(2) Not later than December 1, 2017, the state liquor and cannabis board must provide the appropriate committees of the legislature written findings and recommendations regarding the adoption and implementation of a regulatory and enforcement system for the legalization of marijuana plant possession and cultivation by recreational marijuana users, in light of the guidelines set forth in the federal Cole memorandum.

(3) The study, findings, and recommendations required under this section must be done through the use of the existing resources of the state liquor and cannabis board.

Home Grow Regulatory Options

1. Strictly Regulated Recreational Home Grows

  • Allow recreational home grows under a strict state regulatory framework that requires a permit and tracking of plants throughout the state, with enforcement jurisdiction shared between the WSLCB and local authorities.
  • Absent a permit, growing marijuana for any purpose is illegal.
  • Require tracking of all plants in the traceability system to help prevent diversion.
  • Limit of no more than 4 plants per household.
  • Include a statutory provision that allows law enforcement to seize and destroy all plants possessed by a person if the person has more plants than the law allows.
  • Include a statutory provision to allow recreational growers to acquire plants from licensed producers so long as the person possesses a valid permit.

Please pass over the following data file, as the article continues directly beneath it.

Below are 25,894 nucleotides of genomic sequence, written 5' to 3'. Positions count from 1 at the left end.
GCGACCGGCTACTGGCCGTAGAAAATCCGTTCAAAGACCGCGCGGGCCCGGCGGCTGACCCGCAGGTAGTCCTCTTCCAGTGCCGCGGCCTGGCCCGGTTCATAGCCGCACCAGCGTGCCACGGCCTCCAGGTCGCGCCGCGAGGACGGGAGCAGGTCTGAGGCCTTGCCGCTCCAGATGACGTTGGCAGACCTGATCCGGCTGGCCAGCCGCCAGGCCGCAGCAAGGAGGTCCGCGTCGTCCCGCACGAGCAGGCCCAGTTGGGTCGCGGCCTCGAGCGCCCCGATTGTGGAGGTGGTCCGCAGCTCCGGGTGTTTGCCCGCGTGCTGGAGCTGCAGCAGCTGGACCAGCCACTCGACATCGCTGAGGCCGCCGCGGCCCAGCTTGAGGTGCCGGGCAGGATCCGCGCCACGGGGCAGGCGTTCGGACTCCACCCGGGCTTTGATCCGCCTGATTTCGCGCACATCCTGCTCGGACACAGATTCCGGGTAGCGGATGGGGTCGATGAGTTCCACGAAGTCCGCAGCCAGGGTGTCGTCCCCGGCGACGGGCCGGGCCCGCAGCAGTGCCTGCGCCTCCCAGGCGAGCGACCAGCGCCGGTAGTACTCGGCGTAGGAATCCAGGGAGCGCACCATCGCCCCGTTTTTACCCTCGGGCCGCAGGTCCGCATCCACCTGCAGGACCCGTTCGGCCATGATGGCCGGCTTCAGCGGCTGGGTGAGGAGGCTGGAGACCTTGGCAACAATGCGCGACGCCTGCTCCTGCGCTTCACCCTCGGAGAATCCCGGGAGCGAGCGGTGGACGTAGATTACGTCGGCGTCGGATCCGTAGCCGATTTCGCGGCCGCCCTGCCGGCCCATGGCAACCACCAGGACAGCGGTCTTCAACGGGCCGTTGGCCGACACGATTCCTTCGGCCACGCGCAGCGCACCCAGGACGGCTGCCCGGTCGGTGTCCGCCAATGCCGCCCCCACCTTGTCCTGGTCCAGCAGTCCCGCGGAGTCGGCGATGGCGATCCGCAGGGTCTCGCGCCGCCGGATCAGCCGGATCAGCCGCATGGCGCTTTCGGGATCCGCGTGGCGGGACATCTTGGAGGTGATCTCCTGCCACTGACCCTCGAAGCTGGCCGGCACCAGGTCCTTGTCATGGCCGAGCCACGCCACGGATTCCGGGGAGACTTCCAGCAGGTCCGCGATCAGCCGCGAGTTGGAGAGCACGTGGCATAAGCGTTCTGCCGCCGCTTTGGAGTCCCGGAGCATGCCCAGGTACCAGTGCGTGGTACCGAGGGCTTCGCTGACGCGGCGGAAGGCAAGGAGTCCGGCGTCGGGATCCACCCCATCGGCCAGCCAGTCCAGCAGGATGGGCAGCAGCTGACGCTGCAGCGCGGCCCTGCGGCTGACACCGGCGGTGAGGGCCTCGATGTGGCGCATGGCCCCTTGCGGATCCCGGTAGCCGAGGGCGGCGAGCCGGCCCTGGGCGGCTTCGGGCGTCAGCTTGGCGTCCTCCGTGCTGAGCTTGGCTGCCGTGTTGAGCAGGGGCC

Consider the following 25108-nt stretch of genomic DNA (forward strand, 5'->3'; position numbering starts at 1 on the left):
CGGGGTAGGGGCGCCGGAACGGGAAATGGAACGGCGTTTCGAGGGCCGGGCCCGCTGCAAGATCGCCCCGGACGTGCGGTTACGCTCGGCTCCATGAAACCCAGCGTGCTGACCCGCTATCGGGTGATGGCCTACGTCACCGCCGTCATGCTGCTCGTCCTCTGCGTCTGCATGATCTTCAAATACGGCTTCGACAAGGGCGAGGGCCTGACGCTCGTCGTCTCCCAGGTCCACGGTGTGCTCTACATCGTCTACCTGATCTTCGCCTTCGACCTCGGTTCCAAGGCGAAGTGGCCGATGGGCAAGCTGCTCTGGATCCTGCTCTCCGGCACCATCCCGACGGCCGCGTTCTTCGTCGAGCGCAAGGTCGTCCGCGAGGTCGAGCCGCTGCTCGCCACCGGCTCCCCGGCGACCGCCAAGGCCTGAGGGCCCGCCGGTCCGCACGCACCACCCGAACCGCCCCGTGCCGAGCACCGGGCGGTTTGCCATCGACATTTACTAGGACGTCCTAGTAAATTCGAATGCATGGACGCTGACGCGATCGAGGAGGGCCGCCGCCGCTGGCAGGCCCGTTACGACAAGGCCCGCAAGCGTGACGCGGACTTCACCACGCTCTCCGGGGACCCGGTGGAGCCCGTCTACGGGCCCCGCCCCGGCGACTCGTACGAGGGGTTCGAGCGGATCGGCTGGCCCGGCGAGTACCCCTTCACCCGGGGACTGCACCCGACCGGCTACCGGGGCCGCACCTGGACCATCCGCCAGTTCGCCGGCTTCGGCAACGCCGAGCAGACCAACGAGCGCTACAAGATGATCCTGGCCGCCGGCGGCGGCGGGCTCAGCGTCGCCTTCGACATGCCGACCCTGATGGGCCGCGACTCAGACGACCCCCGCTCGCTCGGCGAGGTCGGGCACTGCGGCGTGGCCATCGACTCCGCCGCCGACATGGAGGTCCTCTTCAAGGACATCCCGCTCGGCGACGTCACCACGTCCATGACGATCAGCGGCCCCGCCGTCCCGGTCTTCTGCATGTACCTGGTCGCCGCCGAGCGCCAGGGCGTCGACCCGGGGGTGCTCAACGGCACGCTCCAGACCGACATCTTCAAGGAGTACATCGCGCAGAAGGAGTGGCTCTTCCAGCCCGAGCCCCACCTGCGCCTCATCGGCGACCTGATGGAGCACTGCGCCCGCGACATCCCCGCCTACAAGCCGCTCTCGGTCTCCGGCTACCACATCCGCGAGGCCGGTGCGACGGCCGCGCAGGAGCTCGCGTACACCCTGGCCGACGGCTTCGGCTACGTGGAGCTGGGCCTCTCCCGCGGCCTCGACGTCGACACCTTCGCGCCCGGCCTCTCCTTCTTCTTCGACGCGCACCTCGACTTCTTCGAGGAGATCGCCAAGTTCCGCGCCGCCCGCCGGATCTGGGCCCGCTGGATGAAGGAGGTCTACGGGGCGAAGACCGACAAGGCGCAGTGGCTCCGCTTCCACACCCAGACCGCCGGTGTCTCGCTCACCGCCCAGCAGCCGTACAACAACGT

• Include requirements for security, preventing youth access, preventing diversion, etc.
  • Include the same restrictions that apply to medical marijuana patients on processing marijuana in recreational home grows (no extraction with combustible materials. See WAC 314-55-430).

2. State Framework, Local Authority Recreational Home Grows

  • Allow recreational home grows under a regulatory framework based on statewide standards set in statute, but authorized, controlled, and enforced by local jurisdictions (counties, cities).
  • Include statutory requirements for security, preventing youth access, preventing diversion, etc. (Cole Memo).
  • Require a permit to possess plants. Absent a permit, growing marijuana for any purpose is illegal.
  • Limit of no more than 4 plants per household.
  • Include a statutory provision to allow recreational growers to acquire plants from licensed producers so long as the person possesses a valid permit.
  • Include a statutory provision that allows law enforcement to seize and destroy all plants possessed by a person if the person has more plants than the law allows.
  • Include the same restrictions that apply to medical marijuana patients on processing marijuana in recreational home grows (no extraction with combustible materials. See WAC 314-55-430).
  • The Legislature may choose to allow local jurisdictions to “opt-in” for or “opt-out” of allowing recreational home grows, similar to the approach the Legislature took with marijuana licenses and registered medical marijuana patient cooperative grows.

3. Prohibit Recreational Home Grows.

  • Do not allow recreational home grows. Maintain current status.
  • A regulated market is in place and widely available throughout the state.
  • Home grows for medical purposes, including cooperatives, are currently allowed under state law.
  • Allowing recreational home grows may provide a cover for the illicit market. This has been seen in other states that permit home grows for both medical and recreational purposes.
  • Recreational home grows may contribute to diversion, youth access, etc., primary considerations under the guidelines set in the Cole Memo.